Facing Aging

If you are wondering what this topic of Facing Aging has to do with our trial consulting world, I’ll state right off the bat, not much. Except that, when we’re living with these issues among family and friends, it does impact our lives. It hits very close to home! And, some of the issues impact Melissa and me on a regular basis. But, the point I want to make in this post is that, to me, it seems a better path is to face the realities of aging, and specifically, memory or dementia issues, head on and not avoid them in hopes they will go away or, worse, get better. They won’t. I raise this issue a week after going for another round of cognitive testing with a family member. It was the 3rd test over 4 years and each one after the initial baseline indicated a decline. As I discuss these tests and my efforts to get them done with friends, I have often heard things like, “well, Dad seems to be declining a bit with his memory…” or “Mom asks the same question repeatedly.” To which I respond – the red flags are being waved – get them tested. What do you have to lose? It is not physically painful to do this, though I admit it is emotionally difficult for all. The upside is that, while there is not a cure for dementia, there are treatments that slow the process down just as applying the brakes slow a bus. Without the brakes applied, that bus becomes a runaway bus careening down a mountain. With medication, and perhaps other therapies, the decline slows and a better quality of life is maintained longer. Interesting, in our own experience, my parents’ family doctor did not do, or even want to do, this testing. He knew what he’d find. I’ve heard this same issue from others. But, as I have observed the testing with my parents, I realize what he was missing in his approach. With properly conducted testing, the first assessment creates a baseline. It may or may not indicate a serious issue. Subsequent tests conducted over time indicate the speed of the decline, such that adjustments can be made in care, support, treatment and planning for aging. Is the person living in the right, safe, environment? Is the person capable of making medical, legal, or financial decisions? Is there a need to find caregivers to provide oversight on a regular basis? All of these things become informed decision points when testing is brought into play. If it is your parents, or other loved ones, get it done. Again, what have you got to lose? If you slow down the process, even a little bit, you have done someone, and yourself, a favor.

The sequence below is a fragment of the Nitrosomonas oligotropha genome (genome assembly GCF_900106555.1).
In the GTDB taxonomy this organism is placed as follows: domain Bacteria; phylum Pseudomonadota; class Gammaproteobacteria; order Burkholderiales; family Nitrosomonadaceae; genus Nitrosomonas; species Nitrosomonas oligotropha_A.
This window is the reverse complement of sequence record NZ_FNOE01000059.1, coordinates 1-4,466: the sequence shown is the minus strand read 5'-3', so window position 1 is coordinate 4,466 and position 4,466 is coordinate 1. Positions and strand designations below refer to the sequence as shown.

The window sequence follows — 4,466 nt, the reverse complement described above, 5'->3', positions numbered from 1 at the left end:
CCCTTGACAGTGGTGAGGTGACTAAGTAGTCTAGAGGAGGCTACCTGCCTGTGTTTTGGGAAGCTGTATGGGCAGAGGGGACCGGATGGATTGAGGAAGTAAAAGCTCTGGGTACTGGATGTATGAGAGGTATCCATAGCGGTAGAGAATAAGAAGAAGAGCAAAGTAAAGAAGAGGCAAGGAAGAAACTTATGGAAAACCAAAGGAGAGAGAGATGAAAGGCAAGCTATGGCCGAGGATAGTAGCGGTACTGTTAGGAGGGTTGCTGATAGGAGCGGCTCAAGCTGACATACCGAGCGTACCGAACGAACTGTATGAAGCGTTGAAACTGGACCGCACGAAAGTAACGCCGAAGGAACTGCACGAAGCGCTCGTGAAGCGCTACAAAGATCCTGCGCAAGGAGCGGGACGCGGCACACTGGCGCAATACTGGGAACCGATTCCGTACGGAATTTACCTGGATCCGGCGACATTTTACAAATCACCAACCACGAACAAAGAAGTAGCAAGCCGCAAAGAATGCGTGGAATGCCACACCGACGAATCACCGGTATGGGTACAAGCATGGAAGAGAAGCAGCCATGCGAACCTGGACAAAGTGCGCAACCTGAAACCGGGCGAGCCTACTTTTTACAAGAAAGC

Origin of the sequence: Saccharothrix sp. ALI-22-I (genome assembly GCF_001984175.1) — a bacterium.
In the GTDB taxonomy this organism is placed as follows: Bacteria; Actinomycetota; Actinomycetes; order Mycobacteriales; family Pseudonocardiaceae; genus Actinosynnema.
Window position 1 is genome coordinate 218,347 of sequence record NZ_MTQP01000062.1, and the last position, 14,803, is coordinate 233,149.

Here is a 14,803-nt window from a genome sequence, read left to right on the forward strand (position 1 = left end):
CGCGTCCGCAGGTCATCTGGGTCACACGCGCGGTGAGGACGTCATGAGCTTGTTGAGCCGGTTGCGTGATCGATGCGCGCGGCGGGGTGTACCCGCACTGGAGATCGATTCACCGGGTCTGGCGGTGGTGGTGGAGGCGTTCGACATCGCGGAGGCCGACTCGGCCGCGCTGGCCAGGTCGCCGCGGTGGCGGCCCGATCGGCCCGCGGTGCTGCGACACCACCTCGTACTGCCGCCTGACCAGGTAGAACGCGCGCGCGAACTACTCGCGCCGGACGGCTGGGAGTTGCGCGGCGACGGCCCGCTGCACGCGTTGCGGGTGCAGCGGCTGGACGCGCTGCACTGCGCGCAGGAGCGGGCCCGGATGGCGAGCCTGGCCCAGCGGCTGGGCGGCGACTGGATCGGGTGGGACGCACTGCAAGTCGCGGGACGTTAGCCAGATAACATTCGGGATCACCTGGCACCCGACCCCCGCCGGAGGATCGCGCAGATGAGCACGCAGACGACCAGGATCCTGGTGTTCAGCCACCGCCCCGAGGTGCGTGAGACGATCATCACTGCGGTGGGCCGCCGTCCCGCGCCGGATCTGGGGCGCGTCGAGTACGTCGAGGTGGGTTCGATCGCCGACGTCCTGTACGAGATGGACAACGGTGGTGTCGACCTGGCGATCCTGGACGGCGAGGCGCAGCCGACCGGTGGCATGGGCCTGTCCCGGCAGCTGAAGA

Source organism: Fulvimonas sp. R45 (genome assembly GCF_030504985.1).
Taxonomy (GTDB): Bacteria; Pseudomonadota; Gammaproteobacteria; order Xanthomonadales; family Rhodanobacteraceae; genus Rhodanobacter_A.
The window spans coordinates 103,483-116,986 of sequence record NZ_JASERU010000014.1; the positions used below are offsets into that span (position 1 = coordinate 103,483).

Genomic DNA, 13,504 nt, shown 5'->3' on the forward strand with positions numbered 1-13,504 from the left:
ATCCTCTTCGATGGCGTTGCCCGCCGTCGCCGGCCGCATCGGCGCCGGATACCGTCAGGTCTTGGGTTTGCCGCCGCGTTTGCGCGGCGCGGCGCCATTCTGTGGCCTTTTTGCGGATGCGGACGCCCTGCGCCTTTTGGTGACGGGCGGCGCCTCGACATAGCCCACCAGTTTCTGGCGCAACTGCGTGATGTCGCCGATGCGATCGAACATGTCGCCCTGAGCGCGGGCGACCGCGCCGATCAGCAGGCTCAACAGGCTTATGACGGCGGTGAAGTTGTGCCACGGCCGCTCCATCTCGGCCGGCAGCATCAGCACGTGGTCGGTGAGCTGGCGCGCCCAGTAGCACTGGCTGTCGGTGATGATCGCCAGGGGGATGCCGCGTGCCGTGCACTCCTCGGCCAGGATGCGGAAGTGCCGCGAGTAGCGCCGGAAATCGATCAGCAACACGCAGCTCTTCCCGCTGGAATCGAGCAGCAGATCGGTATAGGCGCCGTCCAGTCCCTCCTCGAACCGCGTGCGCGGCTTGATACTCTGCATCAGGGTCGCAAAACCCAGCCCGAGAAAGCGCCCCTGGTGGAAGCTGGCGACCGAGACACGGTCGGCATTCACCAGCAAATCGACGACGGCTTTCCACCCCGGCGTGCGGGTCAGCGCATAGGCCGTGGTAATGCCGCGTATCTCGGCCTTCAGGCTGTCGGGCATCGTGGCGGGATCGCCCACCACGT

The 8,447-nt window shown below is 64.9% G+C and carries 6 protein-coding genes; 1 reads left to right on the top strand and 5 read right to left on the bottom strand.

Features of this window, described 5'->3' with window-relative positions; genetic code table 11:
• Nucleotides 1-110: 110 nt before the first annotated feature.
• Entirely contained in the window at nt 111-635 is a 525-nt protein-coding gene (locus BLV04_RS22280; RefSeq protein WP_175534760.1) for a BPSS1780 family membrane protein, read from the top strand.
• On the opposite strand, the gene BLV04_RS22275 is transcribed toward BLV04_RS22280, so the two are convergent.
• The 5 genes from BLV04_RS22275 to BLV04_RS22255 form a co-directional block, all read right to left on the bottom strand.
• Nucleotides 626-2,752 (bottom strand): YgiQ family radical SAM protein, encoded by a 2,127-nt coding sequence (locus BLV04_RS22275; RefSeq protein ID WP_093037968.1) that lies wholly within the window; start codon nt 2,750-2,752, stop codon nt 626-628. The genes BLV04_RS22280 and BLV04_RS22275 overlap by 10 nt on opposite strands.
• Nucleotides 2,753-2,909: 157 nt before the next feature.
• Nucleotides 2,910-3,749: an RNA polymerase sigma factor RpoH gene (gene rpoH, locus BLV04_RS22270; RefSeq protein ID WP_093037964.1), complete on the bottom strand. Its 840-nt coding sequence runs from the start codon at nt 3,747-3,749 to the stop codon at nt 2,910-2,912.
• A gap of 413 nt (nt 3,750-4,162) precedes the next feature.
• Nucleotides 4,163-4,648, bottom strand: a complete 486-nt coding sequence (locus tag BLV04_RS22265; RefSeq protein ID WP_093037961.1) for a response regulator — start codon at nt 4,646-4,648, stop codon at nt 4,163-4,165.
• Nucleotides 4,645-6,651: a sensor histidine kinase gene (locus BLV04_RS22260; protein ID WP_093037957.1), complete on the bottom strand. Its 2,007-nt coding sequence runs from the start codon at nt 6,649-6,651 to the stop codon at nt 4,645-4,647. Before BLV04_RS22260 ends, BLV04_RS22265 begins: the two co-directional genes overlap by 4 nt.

My friends and I have reached the age when we are facing many maladies, both physical and mental. When various friends of mine lament about their ailments, I remind them that we either get older or we don’t. There are only two alternatives and one is death. With the other, getting older, there exists the possibility that our health will decline. Who among us feels like we felt in our 20s? My dear sister-in-law, Sandy, told me that she feels the same age inside, about 25, as she always has, however, when she looks in the mirror, the person staring back at her is a long way from her 25th birthday! It is a sad, but true, fact of life that many people will succumb to cognitive decline, including one of the several forms of dementia, as they age. This cognitive decline can result from one of several factors, or a combination of factors: (1) heredity; (2) a medical condition, such as Parkinson’s disease; (3) the effects of long term alcohol or other substance abuse; (4) a head injury, such as a concussion; and (5) aging. Dementia takes several forms and no two people experience identical symptoms. For example, my late mother passed away from a form of dementia known as Frontotemporal dementia, commonly called Pick’s Disease. Pick’s Disease is more rare than Alzheimer’s Disease and the symptoms are vastly different between the two types of dementia. One of David’s family members suffers from a hereditary form of dementia that, unfortunately, strikes people in their 50s and 60s and is related to Parkinson’s Disease, while the other family member suffers from age related Alzheimer’s Disease. Although each of our loved ones manifests their cognitive problems in vastly different ways, the common thread among them is that, once they were diagnosed, they were provided treatment that slows their decline and in doing so, provides them with a higher quality of life than they would have had if their disease was left untreated. In my mom’s case, my brother, Frank, told me some disturbing things about her behavior that, when added to my own observations of her personality changes, told me she had dementia (at the age of 86). I rushed her to the memory care clinic in my hometown, Fort Myers, Florida, where we were told Mom was the first patient they had ever had whose family member cared enough to have them tested, diagnosed, and treated at the first sign that something was wrong. (My Ph. D. in psychology has really paid off, in so many ways.) Mom was able to live a happy and full life for several years, declining relatively slowly, until she passed away in her home. David’s family, in contrast, refused to heed my advice, preferring instead to “lock the barn after the horses were out,” thus, delaying necessary treatment until the point that things became wildly out of control. In my opinion, most families adopt the latter, reactive, approach, instead of the former, proactive approach which delays their loved one’s treatment and ensures a more rapid decline. As with many things in life, one can accept reality, take control of the situation, and do something to help someone who can no longer help himself or herself or sit back, do nothing, and watch things get a whole lot worse. The point of this post is, when, not if, you notice cognitive decline in someone you love, do something to help.

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